The overall song order is refreshing and thoughtful. Yoko’s selections bring some of Lennon’s best songs forward to speak to our times. As with many of The Beatles' songs, these timeless Lennon pieces continue to resonate deeply. “Instant Karma (We All Shine On)” kicks things off with its opening lines, “Instant Karma’s gonna get you/Gonna knock you right on the head,” and who hasn’t been knocked on the head this year?  The next track, “Cold Turkey”, recounts, in throaty visceral screams and groans, John’s withdrawal symptoms from his heroin addiction that he decided to overcome at home on his own. 

Two songs in and it is clear that Yoko, knowing John so well, has selected songs that sing of autobiography, but also songs that speak to the masses, for we all suffer and feel. For example, “Isolation,” from his first post-Beatle solo release Plastic Ono Band (1970) speaks to the separation we all feel at times and the different things we try to do to remedy it.  His political anthem, “Power to the People”, sees the early seedlings of his political stances with The Beatles with such songs as “Revolution” come to potent fruition. 

The next three songs are from his second post-Beatle release Imagine (1971) starting with the title track, a song that reached around the globe and back with its utopian imaginings of a better world with the line, “You may say I’m a dreamer/But I’m not the only one,”  which still moves many to keep the dream alive. “Jealous Guy” is another confessional song that speaks to his insecurities related to his deep love for Yoko. “Gimme Some Truth” sadly continues to resonate  in this age of fake news. I imagine this is what fueled Ono to use this song as the album title.

“#9 Dream” from Walls and Bridges (1974) is an ethereal walk, “through the heat whispered trees” in which Lennon wonders if it was real or a dream, “On a river of sound/Through the mirror go round, round/I thought I could feel/Music touching my soul.” One thing is for sure, as the songs on this compilation attest, John Lennon touched a lot of souls with his music and continues to. This very dreamy, cerebral song is followed by “Mind Games” from the album of the same name released in 1973. Lennon encourages all to keep exploring the endless frontiers of our mental landscapes.  “Whatever Gets You Through the Night,” also from Walls and Bridges, pardons all for whatever it takes to make it through the nocturnal challenges of being human. “Stand By Me” from Rock ‘N’ Roll (1975) is an excellent cover of the classic Ben E. King song.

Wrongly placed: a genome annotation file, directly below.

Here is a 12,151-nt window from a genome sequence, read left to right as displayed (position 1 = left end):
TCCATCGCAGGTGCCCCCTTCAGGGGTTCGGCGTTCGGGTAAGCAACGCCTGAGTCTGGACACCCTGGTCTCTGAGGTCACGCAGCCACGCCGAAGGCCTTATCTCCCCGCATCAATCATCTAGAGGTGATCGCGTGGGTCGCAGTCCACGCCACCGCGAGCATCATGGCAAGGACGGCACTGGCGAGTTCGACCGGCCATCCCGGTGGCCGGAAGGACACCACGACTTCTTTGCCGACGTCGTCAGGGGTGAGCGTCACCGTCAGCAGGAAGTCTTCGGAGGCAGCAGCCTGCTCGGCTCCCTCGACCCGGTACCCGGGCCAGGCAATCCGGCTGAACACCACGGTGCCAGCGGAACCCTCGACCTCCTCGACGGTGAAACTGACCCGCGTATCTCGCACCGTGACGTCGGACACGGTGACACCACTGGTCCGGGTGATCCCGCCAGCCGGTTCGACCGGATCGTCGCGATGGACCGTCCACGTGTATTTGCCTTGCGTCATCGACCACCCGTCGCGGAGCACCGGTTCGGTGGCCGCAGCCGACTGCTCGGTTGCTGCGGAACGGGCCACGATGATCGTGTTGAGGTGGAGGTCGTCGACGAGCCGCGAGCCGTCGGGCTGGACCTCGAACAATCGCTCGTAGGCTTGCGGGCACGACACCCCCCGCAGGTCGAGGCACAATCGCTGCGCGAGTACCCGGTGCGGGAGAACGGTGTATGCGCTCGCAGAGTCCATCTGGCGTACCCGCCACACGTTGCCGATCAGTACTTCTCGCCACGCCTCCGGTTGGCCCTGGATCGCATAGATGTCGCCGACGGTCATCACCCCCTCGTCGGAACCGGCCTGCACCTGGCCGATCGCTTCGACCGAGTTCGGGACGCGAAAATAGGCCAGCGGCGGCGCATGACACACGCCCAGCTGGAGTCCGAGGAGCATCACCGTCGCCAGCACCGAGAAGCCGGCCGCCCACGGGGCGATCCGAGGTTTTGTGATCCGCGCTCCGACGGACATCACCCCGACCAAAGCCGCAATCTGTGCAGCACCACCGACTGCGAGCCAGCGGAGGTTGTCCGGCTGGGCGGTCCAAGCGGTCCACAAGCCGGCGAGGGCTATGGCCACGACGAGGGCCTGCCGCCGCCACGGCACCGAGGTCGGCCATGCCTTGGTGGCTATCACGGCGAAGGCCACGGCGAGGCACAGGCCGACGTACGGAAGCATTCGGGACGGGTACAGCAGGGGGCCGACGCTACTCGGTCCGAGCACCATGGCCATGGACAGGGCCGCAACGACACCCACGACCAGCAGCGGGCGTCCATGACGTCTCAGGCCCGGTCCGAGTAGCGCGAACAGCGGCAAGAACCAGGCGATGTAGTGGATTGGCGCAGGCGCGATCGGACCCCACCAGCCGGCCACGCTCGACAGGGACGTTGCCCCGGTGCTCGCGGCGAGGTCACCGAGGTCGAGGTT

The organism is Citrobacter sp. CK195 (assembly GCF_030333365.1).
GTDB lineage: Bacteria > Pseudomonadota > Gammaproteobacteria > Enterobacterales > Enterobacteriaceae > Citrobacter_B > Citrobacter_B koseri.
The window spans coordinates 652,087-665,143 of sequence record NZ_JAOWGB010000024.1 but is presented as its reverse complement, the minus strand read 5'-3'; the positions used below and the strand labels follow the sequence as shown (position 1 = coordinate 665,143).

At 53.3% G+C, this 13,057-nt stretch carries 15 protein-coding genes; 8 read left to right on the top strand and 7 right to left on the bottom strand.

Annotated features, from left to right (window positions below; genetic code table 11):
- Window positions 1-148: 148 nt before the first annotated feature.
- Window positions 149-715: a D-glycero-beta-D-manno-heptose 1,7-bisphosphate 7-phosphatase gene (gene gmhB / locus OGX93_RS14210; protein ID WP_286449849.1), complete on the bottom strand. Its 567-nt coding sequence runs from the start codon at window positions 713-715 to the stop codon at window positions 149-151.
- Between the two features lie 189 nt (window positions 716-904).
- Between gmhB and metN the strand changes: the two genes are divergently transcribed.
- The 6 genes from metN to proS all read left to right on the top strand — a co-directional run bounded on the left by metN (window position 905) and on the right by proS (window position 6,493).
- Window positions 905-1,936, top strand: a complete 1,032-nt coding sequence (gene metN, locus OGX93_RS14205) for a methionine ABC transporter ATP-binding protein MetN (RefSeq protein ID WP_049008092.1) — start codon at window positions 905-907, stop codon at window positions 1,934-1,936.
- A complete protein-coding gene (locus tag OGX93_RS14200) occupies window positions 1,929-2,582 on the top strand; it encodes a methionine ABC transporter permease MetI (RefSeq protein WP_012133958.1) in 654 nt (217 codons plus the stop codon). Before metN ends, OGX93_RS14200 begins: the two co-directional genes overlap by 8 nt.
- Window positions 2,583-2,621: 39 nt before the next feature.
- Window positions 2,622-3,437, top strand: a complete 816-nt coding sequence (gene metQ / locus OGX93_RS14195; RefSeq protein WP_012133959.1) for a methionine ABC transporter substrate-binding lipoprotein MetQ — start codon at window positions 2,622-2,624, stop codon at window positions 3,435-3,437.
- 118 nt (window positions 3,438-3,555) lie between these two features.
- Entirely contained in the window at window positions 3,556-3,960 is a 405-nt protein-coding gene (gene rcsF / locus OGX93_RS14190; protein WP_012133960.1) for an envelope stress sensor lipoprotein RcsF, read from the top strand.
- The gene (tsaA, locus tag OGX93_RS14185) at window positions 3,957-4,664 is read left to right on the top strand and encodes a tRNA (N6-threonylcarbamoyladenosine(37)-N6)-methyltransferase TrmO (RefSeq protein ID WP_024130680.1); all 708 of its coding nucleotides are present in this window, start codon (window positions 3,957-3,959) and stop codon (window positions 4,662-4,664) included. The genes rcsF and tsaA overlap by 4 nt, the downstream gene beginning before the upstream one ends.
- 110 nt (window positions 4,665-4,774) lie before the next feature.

At this point, the compilation moves into the poignant tracks that appeared on John and Yoko’s last album Double Fantasy (1980) which is loaded with so much cruel irony that it is still painful to listen to 40 years later. “(Just Like) Starting Over” shows Lennon and Ono emerging from a five-year hiatus from making music in which they focused on raising their son Sean, with a new resolve and appreciation, “Our life together/ Is so precious together/ We have grown/ We have grown.” Lennon is ready to be starting over. 

Exactly three weeks from its release on November 17, 1980, Lennon would be shot dead. “Beautiful Boy (Darling Boy)”, a love song to 5-year-old Sean adds to the cruel irony, “Every day in every way/It’s getting better and better…I can hardly wait/To see you come of age/But I guess we’ll both/Just have to be patient.” At the end of the song John sings, “Before you cross the street/Take my hand/Life is what happens to you/While you’re busy/Making other plans.” A message to us all.  Yes, Yoko clearly knew what she was doing in making these selections. “Watching The Wheels”, one of the finest songs John ever wrote, is Lennon’s declaration of “watching shadows on the wall” in which he sings, “I tell them there’s no hurry…/I’m just sitting here doing time” and that he “Just had to let it go.” Here, a healed and happier Lennon reintroduces himself to the world in a song full of the joy of hard-earned self-realization. 

“Grow Old With Me” released posthumously on Milk and Honey(1984) adds to the tongue in the ashtray cruelty where John sings, “Grow old along with me/The best is yet to be.” Yoko, being aware of the dark shadows of these selections ends the compilation with two uplifting, hopeful songs that leave us with the optimism that Lennon shared with the world despite all its problems starting with “Happy Xmas (War is Over)”, an annual rite of listening each December and “Give Peace A Chance”, Lennon’s ultimate anthem for peace and love in a world that is in need of both more than ever.

For a long time Lennon fan, this compilation is a freshly sorted feast and for a newcomer serves as an excellent introduction. 

- Richard Meadows | Guitar & Pen